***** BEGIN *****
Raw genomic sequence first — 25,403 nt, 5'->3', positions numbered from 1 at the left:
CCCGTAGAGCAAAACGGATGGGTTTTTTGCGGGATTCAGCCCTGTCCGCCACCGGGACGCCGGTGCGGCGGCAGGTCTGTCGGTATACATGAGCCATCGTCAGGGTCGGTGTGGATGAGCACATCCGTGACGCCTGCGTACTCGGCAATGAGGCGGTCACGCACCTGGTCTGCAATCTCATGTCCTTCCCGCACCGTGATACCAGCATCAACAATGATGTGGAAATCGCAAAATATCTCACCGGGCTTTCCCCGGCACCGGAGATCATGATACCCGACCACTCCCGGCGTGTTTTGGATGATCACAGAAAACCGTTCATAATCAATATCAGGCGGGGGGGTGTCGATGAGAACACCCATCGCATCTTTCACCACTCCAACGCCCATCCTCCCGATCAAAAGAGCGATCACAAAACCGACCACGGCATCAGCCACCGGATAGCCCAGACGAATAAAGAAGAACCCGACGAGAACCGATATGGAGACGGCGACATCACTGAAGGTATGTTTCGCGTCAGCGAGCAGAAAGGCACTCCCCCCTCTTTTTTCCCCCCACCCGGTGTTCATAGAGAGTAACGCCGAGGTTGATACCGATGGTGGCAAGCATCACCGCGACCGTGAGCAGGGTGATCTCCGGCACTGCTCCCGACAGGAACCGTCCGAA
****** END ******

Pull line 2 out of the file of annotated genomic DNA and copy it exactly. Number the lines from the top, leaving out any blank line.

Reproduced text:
CCCGTAGAGCAAAACGGATGGGTTTTTTGCGGGATTCAGCCCTGTCCGCCACCGGGACGCCGGTGCGGCGGCAGGTCTGTCGGTATACATGAGCCATCGTCAGGGTCGGTGTGGATGAGCACATCCGTGACGCCTGCGTACTCGGCAATGAGGCGGTCACGCACCTGGTCTGCAATCTCATGTCCTTCCCGCACCGTGATACCAGCATCAACAATGATGTGGAAATCGCAAAATATCTCACCGGGCTTTCCCCGGCACCGGAGATCATGATACCCGACCACTCCCGGCGTGTTTTGGATGATCACAGAAAACCGTTCATAATCAATATCAGGCGGGGGGGTGTCGATGAGAACACCCATCGCATCTTTCACCACTCCAACGCCCATCCTCCCGATCAAAAGAGCGATCACAAAACCGACCACGGCATCAGCCACCGGATAGCCCAGACGAATAAAGAAGAACCCGACGAGAACCGATATGGAGACGGCGACATCACTGAAGGTATGTTTCGCGTCAGCGAGCAGAAAGGCACTCCCCCCTCTTTTTTCCCCCCACCCGGTGTTCATAGAGAGTAACGCCGAGGTTGATACCGATGGTGGCAAGCATCACCGCGACCGTGAGCAGGGTGATCTCCGGCACTGCTCCCGACAGGAACCGTCCGAA